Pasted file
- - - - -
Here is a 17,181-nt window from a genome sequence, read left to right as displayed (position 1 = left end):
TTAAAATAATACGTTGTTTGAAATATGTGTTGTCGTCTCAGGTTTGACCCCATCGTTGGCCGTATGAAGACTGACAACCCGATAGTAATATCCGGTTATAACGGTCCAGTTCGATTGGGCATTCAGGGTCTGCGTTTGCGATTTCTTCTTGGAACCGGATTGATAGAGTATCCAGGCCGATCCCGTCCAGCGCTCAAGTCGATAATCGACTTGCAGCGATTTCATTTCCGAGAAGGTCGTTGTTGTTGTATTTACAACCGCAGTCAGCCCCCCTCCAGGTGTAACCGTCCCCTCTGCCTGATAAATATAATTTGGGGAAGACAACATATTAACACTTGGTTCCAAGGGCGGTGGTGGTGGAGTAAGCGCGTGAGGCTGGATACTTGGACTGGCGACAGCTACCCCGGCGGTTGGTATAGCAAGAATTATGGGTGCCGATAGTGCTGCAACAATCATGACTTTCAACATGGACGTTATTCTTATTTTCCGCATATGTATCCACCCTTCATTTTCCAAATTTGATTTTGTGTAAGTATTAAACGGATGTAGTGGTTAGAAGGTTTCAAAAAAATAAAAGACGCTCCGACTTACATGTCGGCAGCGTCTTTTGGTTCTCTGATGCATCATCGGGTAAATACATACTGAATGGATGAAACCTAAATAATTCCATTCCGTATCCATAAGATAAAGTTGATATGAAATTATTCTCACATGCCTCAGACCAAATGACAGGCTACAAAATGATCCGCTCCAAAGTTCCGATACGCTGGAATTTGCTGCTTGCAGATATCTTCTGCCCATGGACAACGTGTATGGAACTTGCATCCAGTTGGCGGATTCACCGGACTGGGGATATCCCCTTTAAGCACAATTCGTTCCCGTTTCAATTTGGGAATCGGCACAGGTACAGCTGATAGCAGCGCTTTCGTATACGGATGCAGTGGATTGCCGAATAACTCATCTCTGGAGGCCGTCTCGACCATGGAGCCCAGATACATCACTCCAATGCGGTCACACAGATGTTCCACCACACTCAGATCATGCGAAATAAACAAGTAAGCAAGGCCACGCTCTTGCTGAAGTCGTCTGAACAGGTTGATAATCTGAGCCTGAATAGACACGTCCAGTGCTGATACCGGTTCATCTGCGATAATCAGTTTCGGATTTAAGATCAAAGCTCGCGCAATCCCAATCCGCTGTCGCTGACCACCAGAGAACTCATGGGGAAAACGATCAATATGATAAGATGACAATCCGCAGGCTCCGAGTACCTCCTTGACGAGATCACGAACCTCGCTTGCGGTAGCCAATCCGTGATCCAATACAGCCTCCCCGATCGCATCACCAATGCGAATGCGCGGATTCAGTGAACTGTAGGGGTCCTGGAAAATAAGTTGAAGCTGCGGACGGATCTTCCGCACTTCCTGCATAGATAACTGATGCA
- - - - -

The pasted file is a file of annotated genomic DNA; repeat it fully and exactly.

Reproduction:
Here is a 17,181-nt window from a genome sequence, read left to right as displayed (position 1 = left end):
TTAAAATAATACGTTGTTTGAAATATGTGTTGTCGTCTCAGGTTTGACCCCATCGTTGGCCGTATGAAGACTGACAACCCGATAGTAATATCCGGTTATAACGGTCCAGTTCGATTGGGCATTCAGGGTCTGCGTTTGCGATTTCTTCTTGGAACCGGATTGATAGAGTATCCAGGCCGATCCCGTCCAGCGCTCAAGTCGATAATCGACTTGCAGCGATTTCATTTCCGAGAAGGTCGTTGTTGTTGTATTTACAACCGCAGTCAGCCCCCCTCCAGGTGTAACCGTCCCCTCTGCCTGATAAATATAATTTGGGGAAGACAACATATTAACACTTGGTTCCAAGGGCGGTGGTGGTGGAGTAAGCGCGTGAGGCTGGATACTTGGACTGGCGACAGCTACCCCGGCGGTTGGTATAGCAAGAATTATGGGTGCCGATAGTGCTGCAACAATCATGACTTTCAACATGGACGTTATTCTTATTTTCCGCATATGTATCCACCCTTCATTTTCCAAATTTGATTTTGTGTAAGTATTAAACGGATGTAGTGGTTAGAAGGTTTCAAAAAAATAAAAGACGCTCCGACTTACATGTCGGCAGCGTCTTTTGGTTCTCTGATGCATCATCGGGTAAATACATACTGAATGGATGAAACCTAAATAATTCCATTCCGTATCCATAAGATAAAGTTGATATGAAATTATTCTCACATGCCTCAGACCAAATGACAGGCTACAAAATGATCCGCTCCAAAGTTCCGATACGCTGGAATTTGCTGCTTGCAGATATCTTCTGCCCATGGACAACGTGTATGGAACTTGCATCCAGTTGGCGGATTCACCGGACTGGGGATATCCCCTTTAAGCACAATTCGTTCCCGTTTCAATTTGGGAATCGGCACAGGTACAGCTGATAGCAGCGCTTTCGTATACGGATGCAGTGGATTGCCGAATAACTCATCTCTGGAGGCCGTCTCGACCATGGAGCCCAGATACATCACTCCAATGCGGTCACACAGATGTTCCACCACACTCAGATCATGCGAAATAAACAAGTAAGCAAGGCCACGCTCTTGCTGAAGTCGTCTGAACAGGTTGATAATCTGAGCCTGAATAGACACGTCCAGTGCTGATACCGGTTCATCTGCGATAATCAGTTTCGGATTTAAGATCAAAGCTCGCGCAATCCCAATCCGCTGTCGCTGACCACCAGAGAACTCATGGGGAAAACGATCAATATGATAAGATGACAATCCGCAGGCTCCGAGTACCTCCTTGACGAGATCACGAACCTCGCTTGCGGTAGCCAATCCGTGATCCAATACAGCCTCCCCGATCGCATCACCAATGCGAATGCGCGGATTCAGTGAACTGTAGGGGTCCTGGAAAATAAGTTGAAGCTGCGGACGGATCTTCCGCACTTCCTGCATAGATAACTGATGCA